Welcome back to Mysterious Writers, Anne. Tell us how and why you left traditional publishing to become an independent.
Life is a journey, and so too is the road to becoming an indie author.
I never imagined I would one day publish my own books. But then, I never imagined ordinary people such as myself wrote books either! Yet, at 45 I decided to give writing my all. I spent the next fifteen years honing my skills. With seven completed manuscripts in hand, I entered contests (won several), attended workshops and conferences, queried agents and submitted my stories to editors.
The rejections piled high until three years ago when a small publisher offered a contract.
At 60 I became a published author! While I knew nothing about the book industry, and even less of social media, I was determined to do my part to promote my books.
And promote I did.
For two solid years I spent every waking hour online. I blogged. Took part in blog tours. Tweeted. Established a presence on Facebook. I also read how-to books, posts and articles that promised success if the author did this or did that as advised by the experts.
So, how did that translate into royalties? Sadly, it did not. Payments always arrived late (as in months, not weeks). Statements were nonexistent, while excuses from my publisher were so plentiful I lost count.
When my husband pointed out I’d earned more at ONE Saturday morning yard sale than I had during my two-year writing career I fell into a funk. I stopped writing. I stopped promoting. I stopped blogging. I ignored Facebook. And I was totally and utterly miserable.
Worse, I suspected my publisher was partially to blame. But how was that possible? Was I being paranoid? Delusional? Unable to decide I terminated my contract in May 2013. Within hours my books were withdrawn from Amazon, Barnes & Noble, etc. I was stunned. I had no idea my publisher could move so fast!
I expected to feel relief, and that did happen. But what surprised me was the depth of sadness that washed over me now that my books were no longer available to readers.
I spent the summer in a writer’s purgatory. Towards the end of July I received the rights back to my books, and also discovered 14 other authors had recently ended their association with my ex-publisher. The reason? Fraud and breach of contract. One writer was swindled out of $5000.00 in royalties.
Misery changed to anger, and that’s when I made the decision to go indie. I realized no one cares more about my writing career (or the proceeds I would make from it) than me. So, I set up my own publishing company. Because I’m Canadian I applied for my EIN (US Employer Identification Number). Next, I set up an account with Amazon’s KDP, and in early August re-released DEFENDING GLORY, book one of the Piedmont Island Romantic Suspense series, in ebook format. FRANK, INCENSE, AND MURIEL hit the shelves this month.
These may be small victories in the grand scheme of things, but they’re huge in my world.
Was it scary? Yes. Did I make mistakes? Oh, yeah! Would I do it again? Absolutely. In a heartbeat.
If you’re considering going indie, my advice is go for it. It’s a fantastic time to be a writer. It’s an even greater time to be self-employed and queen of your universe!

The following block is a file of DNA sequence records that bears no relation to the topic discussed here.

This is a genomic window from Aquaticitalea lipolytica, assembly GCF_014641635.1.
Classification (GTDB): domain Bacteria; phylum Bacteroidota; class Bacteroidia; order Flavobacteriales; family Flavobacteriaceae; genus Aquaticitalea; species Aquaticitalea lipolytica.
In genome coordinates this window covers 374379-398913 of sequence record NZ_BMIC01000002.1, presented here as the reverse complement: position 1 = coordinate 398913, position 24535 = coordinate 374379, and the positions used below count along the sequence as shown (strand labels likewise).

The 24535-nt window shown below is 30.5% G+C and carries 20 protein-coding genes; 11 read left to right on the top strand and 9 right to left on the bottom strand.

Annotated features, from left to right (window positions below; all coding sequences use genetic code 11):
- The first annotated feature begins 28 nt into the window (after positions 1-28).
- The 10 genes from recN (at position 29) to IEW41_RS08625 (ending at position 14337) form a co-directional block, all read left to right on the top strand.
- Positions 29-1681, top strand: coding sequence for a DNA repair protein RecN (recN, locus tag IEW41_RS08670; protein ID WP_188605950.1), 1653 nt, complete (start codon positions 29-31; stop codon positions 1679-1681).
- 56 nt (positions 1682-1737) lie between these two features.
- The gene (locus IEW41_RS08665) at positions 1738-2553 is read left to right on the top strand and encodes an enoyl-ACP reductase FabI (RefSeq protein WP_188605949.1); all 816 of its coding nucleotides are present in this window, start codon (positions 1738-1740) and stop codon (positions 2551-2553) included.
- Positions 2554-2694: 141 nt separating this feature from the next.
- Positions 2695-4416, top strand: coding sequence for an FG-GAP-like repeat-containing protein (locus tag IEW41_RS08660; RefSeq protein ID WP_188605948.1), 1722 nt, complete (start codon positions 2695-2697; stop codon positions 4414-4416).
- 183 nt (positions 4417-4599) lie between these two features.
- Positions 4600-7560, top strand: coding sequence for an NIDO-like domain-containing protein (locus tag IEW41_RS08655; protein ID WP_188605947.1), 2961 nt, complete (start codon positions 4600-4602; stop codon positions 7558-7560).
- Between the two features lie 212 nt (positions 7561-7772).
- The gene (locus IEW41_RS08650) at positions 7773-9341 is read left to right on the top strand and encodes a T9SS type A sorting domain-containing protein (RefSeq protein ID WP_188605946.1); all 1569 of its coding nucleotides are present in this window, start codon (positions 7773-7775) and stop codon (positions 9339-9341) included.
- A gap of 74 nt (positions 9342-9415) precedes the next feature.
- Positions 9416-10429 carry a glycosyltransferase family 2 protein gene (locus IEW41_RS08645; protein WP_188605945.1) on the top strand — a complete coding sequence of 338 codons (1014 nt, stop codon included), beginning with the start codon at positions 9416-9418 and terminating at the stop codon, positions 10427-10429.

Here are a few tips to help you get started.
(1) Read everything you can get your hands on about self-publishing. Start with these sources:
(2) Once you have a better understanding of what is required, decide how much of the process you’ll do yourself. Will you edit and format your books, design the covers, or hire someone to do it for you?
I chose to do it all myself. (I do have beta readers, however, that are worth their weight in gold. They believe in my stories as much as I do, and for that I am eternally grateful.)
Money was also a factor, but the experience with my ex-publisher also left me with some trust issues. I wasn’t prepared to hand over my books to a stranger. Besides, with a degree from an art college (I graduated in the Stone Age!) and my past work experience at a daily newspaper, as well as a stint as editor for a weaving magazine, I felt confident I could do this. Plus, I love being in total control. If I succeed or fail, I have no one but myself to blame. J At this point in my life, that’s important.
(3) Start your indie career by publishing something small such as novella or small non-fiction book. The task will not seem as overwhelming, and it will allow you to get a feel for the process. Each time you publish a book it will get easier.
At the moment my books are only available as ebooks. To be honest, when I set out on this journey I could not cope with the enormity of formatting in both versions. So, I took it one step at a time. Sure, it may have cost me a few sales, but my blood pressure is normal! I am determined to offer my books in print in 2014.
(4) Embrace your mistakes because you will make ‘em! The joy of self-publishing is you can fix them lickety-split. It costs nothing to upload new content, and those mistakes are golden opportunities to look at something differently or tackle a task from another angle.
(5) Dreams can come true. It can happen to you! If a 60-something woman who first saw a computer in her forties can be an indie author, so can you.
***About the Author:Anne K. Albert has taught high school art, sold display advertising for a weekly newspaper, and worked for a national brand water company, but now writes full time.When not at the keyboard, the award winning author enjoys traveling and housesitting with her high school sweetheart husband (22 countries to date), visiting friends and family, and of course, reading using "Threegio" her cherished and much beloved Kindle.
She writes the Muriel Reeves Mystery series and the Piedmont Island Romantic Suspense series. Her books are available on Amazon. Visit her blog. She is also on Facebook and Twitter @AnneKAlbert.